"The direction of the mayor's transport policies is becoming depressingly clear", says the latest newsletter of the London group of the Campaign for Better Transport. It is a pdf document which you can download here.
The report goes on to note that, as well as the cancellation of various tram and DLR schemes, "even Boris the cyclist has started to disappoint", with the halving of funding for the (so far woefully inadequate) cycling network.
Johnson has adopted a misguided notion of 'mode netrality', abandoning the progressive road user hierarchy, which puts the needs of pedestrians and cyclists first, public transport users in the middle and car traffic last. Now TfL is required to develop plans to pursue Boris's impossible dream of reducing congestion by smoothing traffic flow. Increasing capacity at traffic light and other junctions will increase traffic -- this is road building without building any roads. It can only make congestion worse. Will no-one tell the emperor that he's wearing no clothes?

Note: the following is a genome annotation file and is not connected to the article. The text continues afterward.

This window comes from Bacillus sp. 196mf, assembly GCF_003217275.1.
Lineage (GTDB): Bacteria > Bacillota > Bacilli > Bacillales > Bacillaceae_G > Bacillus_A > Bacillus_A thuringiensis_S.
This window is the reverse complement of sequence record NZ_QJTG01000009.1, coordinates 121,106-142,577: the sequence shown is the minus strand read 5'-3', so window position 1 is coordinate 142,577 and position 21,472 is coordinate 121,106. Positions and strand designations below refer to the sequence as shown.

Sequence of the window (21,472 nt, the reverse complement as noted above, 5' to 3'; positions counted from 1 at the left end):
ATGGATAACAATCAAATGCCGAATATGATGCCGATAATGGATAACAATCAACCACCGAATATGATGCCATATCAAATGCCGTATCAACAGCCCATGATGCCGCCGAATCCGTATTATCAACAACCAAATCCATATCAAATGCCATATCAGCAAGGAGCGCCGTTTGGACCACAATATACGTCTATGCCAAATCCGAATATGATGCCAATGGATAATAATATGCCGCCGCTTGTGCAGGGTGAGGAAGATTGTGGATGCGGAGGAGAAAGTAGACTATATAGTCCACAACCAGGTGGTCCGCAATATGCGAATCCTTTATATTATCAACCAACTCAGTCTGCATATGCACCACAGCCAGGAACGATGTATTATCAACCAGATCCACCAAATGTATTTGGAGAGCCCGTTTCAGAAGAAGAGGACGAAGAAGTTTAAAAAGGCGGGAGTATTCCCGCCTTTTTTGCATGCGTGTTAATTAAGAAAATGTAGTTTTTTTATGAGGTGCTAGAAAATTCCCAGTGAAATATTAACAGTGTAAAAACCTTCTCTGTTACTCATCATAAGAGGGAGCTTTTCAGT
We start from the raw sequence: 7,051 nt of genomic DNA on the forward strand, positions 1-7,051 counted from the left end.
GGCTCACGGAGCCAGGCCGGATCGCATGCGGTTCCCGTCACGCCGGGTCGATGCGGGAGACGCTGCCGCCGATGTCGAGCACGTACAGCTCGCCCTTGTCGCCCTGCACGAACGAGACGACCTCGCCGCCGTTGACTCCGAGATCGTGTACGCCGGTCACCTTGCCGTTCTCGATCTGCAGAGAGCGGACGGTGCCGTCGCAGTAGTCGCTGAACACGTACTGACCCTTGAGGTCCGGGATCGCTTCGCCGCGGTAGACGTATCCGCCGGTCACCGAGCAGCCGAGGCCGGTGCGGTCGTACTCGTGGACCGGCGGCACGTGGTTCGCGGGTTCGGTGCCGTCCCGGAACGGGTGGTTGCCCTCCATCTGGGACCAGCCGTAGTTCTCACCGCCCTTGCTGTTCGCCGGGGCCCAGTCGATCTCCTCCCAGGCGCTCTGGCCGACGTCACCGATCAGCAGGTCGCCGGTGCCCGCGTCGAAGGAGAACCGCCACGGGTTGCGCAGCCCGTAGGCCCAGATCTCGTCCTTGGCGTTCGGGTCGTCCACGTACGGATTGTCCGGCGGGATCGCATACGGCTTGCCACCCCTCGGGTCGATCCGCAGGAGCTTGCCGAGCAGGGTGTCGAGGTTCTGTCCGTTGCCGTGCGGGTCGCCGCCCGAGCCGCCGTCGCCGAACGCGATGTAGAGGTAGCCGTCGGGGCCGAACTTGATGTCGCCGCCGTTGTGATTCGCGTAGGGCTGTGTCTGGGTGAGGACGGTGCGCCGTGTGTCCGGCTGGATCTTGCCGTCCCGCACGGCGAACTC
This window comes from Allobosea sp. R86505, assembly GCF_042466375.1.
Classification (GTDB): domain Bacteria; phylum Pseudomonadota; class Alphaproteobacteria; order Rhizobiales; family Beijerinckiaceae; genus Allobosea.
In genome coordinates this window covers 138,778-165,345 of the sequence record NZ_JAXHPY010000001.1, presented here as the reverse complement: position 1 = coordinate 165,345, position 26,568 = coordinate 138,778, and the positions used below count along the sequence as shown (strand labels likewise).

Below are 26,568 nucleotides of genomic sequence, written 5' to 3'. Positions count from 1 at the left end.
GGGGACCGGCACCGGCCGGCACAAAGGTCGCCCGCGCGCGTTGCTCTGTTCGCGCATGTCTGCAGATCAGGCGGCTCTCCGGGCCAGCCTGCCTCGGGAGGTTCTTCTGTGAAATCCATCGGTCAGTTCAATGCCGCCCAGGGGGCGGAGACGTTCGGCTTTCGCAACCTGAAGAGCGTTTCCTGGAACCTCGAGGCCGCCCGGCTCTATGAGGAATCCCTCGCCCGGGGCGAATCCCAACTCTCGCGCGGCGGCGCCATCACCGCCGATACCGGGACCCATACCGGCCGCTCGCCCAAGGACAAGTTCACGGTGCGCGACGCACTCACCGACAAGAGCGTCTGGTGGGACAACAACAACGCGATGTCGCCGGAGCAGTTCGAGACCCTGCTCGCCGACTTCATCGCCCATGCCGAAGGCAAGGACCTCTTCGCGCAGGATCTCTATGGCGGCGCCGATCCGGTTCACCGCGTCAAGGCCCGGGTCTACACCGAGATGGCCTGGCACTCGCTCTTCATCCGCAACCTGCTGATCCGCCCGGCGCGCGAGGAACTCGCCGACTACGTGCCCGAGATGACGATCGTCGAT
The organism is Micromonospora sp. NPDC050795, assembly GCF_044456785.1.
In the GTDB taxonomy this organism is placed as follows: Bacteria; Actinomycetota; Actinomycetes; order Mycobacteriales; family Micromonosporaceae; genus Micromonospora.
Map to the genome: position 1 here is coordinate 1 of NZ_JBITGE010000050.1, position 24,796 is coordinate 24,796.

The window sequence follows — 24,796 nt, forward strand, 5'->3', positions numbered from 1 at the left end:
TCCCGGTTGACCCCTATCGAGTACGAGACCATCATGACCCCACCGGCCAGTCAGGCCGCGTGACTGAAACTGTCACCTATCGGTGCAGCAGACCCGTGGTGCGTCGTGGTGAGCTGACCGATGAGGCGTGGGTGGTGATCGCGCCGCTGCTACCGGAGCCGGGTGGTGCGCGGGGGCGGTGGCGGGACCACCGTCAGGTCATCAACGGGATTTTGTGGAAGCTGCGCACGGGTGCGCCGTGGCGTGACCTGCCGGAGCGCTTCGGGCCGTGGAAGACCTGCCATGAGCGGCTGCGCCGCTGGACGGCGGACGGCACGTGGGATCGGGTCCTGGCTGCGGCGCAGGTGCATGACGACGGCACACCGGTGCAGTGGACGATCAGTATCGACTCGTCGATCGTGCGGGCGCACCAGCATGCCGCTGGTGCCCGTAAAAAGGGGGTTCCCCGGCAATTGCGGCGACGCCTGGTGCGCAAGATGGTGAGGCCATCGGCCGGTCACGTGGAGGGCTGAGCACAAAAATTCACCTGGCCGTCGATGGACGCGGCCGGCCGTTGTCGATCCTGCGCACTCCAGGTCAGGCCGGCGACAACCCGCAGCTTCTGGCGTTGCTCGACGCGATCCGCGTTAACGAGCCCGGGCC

Time after time increasing capacity has been shown not to work as a means of tackling congestion; now it is to be tried yet again. In the last few years London had shaken off its reputation as the laggard among major European cities and had become one of the pioneers. Now it's losing its status as a leader in progressive transport policies.I feel increasingly vindicated in my decision to spend a lot of time campaigning for Ken Livingstone last spring.